b->g();


Base::g(), has a pointer to an instance of base. But when it calls f(), how does it know which function to call? Indeed, it may need to call a function that wasn't even written yet when class base was compiled! The way it does this is through the vtbl pointer.

So in summary:
- this is a parameter to every non-static member function that the compiler inserts for you.
- vtbl is a "hidden member" of every class that contains virtual functions.

This points out a couple of disadvantages of virtual functions:
- They make instances of the class larger in memory because each instance must hold the vtbl pointer.
- Because the vtable points to every virtual function, your program will contain every virtual function of the class, even ones that it never calls.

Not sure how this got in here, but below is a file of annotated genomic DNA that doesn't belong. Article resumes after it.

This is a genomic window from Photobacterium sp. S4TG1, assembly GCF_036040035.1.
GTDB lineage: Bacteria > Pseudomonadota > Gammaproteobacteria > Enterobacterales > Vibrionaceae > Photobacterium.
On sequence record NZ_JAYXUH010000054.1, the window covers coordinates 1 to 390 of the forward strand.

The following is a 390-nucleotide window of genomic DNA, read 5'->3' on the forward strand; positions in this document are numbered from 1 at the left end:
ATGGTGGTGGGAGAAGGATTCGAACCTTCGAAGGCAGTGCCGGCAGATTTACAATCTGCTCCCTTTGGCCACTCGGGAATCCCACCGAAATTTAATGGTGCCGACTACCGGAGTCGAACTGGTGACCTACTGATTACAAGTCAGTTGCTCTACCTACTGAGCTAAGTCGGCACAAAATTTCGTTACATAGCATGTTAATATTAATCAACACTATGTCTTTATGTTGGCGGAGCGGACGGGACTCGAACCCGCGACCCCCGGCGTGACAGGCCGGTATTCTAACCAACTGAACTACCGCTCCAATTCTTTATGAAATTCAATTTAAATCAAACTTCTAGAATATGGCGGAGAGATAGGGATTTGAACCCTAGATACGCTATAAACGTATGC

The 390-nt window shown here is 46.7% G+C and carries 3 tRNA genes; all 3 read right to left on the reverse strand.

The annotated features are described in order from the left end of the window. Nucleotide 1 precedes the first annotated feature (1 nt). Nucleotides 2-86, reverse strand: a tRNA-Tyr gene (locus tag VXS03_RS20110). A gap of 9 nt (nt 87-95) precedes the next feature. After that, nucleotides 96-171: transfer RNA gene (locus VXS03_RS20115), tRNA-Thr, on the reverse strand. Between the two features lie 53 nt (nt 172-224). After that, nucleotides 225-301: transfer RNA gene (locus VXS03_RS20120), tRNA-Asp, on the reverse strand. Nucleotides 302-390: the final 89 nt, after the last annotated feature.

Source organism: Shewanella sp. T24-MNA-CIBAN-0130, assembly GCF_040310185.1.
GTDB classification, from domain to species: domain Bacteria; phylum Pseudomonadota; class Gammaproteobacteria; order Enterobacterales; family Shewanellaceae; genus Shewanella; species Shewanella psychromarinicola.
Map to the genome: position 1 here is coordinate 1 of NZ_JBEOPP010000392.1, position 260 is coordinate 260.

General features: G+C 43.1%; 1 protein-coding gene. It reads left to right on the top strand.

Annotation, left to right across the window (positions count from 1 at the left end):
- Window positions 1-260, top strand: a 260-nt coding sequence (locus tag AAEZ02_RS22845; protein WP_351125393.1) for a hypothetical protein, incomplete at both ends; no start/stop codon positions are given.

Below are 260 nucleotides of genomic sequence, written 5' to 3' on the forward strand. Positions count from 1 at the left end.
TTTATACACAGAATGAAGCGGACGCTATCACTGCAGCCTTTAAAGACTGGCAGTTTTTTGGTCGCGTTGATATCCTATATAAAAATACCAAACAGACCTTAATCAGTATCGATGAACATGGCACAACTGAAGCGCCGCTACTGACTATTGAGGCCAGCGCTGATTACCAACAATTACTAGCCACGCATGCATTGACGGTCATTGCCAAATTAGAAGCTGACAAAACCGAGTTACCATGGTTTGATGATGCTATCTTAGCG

Hope this helps.
@dhyaden thanks for the reply

I understand the difference between this and vptr but whwere I am getting confused is thinking in c++ says this will fetch vptr , so my doubt is if this is there in the picture even for the dynamic binding , why do we need vptr at all because this gives us the address of the current object for which the member function has been called.
@ all
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Base* ptr = new Derived;
ptr->f(); 


For the above code as the base class has a virtual keyword, it won't do early binding and will take the vptr of the base class which will point to the virtual table of the base class so, ultimately won't it give us the f() of the base class ? like ptr->vptr(of base class)->f()(of base class only), then how are we getting f() of derived class?